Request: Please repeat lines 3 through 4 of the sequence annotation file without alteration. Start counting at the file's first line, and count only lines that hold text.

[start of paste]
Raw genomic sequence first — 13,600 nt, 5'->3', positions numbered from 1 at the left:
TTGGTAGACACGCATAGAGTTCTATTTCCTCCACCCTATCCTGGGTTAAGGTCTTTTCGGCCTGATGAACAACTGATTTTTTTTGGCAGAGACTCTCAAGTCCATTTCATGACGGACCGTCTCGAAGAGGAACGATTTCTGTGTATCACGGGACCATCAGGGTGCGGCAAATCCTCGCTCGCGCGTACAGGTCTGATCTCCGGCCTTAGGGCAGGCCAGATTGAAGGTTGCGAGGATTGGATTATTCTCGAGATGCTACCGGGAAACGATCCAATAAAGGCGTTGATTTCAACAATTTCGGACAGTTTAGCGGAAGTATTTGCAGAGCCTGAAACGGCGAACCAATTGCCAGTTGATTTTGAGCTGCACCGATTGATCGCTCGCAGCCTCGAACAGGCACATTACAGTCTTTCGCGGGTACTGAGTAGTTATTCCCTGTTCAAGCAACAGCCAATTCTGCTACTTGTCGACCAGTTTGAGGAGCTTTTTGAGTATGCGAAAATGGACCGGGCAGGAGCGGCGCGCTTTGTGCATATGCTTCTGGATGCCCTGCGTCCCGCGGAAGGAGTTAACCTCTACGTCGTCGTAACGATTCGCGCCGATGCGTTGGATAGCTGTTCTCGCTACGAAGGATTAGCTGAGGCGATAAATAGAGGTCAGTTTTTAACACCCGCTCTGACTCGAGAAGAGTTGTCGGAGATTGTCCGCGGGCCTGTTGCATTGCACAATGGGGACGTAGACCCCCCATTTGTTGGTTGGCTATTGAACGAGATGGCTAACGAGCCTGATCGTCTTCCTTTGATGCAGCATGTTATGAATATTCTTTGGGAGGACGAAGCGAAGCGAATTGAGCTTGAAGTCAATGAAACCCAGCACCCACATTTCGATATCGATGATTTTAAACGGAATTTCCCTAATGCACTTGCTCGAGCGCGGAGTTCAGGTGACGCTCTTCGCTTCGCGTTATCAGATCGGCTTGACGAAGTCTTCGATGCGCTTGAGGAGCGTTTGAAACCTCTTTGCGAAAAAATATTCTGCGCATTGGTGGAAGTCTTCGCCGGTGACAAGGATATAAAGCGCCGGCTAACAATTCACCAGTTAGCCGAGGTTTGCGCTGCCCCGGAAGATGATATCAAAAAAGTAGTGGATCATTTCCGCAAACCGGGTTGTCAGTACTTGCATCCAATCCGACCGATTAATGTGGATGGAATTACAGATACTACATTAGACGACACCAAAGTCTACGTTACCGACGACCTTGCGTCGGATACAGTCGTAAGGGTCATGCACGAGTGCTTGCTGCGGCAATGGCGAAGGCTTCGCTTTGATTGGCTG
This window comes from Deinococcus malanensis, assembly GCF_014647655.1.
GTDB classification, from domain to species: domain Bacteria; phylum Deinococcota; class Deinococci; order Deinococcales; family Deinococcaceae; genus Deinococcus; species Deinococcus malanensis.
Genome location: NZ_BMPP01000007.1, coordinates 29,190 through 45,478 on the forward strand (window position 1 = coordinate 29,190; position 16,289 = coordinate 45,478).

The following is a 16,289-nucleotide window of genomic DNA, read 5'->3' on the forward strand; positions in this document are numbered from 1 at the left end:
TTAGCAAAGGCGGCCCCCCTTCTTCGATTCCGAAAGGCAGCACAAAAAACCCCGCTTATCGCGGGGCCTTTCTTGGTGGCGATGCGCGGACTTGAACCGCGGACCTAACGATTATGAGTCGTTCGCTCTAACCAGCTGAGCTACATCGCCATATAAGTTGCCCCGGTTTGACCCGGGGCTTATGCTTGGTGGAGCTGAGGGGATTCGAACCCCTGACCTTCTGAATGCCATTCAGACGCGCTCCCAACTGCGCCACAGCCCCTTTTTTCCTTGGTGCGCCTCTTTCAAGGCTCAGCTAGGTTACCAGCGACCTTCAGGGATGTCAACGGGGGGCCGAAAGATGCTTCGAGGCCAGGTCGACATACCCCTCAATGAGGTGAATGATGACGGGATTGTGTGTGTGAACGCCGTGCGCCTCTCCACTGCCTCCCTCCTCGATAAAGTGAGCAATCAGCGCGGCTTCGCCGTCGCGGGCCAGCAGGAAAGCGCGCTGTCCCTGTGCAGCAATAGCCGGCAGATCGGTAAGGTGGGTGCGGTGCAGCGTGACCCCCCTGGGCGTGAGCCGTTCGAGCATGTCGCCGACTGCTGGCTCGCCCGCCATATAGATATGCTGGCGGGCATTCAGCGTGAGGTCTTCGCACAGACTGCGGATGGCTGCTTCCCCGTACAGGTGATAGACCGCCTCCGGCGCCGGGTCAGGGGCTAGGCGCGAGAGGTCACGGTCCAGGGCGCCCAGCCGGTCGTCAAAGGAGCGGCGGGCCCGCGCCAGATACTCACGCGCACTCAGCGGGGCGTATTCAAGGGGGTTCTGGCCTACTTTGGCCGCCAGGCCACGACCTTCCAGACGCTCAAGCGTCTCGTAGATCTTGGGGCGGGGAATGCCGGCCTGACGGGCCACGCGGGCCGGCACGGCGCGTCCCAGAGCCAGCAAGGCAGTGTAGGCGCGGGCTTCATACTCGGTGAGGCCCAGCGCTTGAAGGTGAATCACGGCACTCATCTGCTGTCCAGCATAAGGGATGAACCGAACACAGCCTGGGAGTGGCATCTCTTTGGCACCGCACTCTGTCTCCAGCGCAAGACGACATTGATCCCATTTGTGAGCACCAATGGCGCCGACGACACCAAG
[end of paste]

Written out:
This window comes from Deinococcus malanensis, assembly GCF_014647655.1.
GTDB classification, from domain to species: domain Bacteria; phylum Deinococcota; class Deinococci; order Deinococcales; family Deinococcaceae; genus Deinococcus; species Deinococcus malanensis.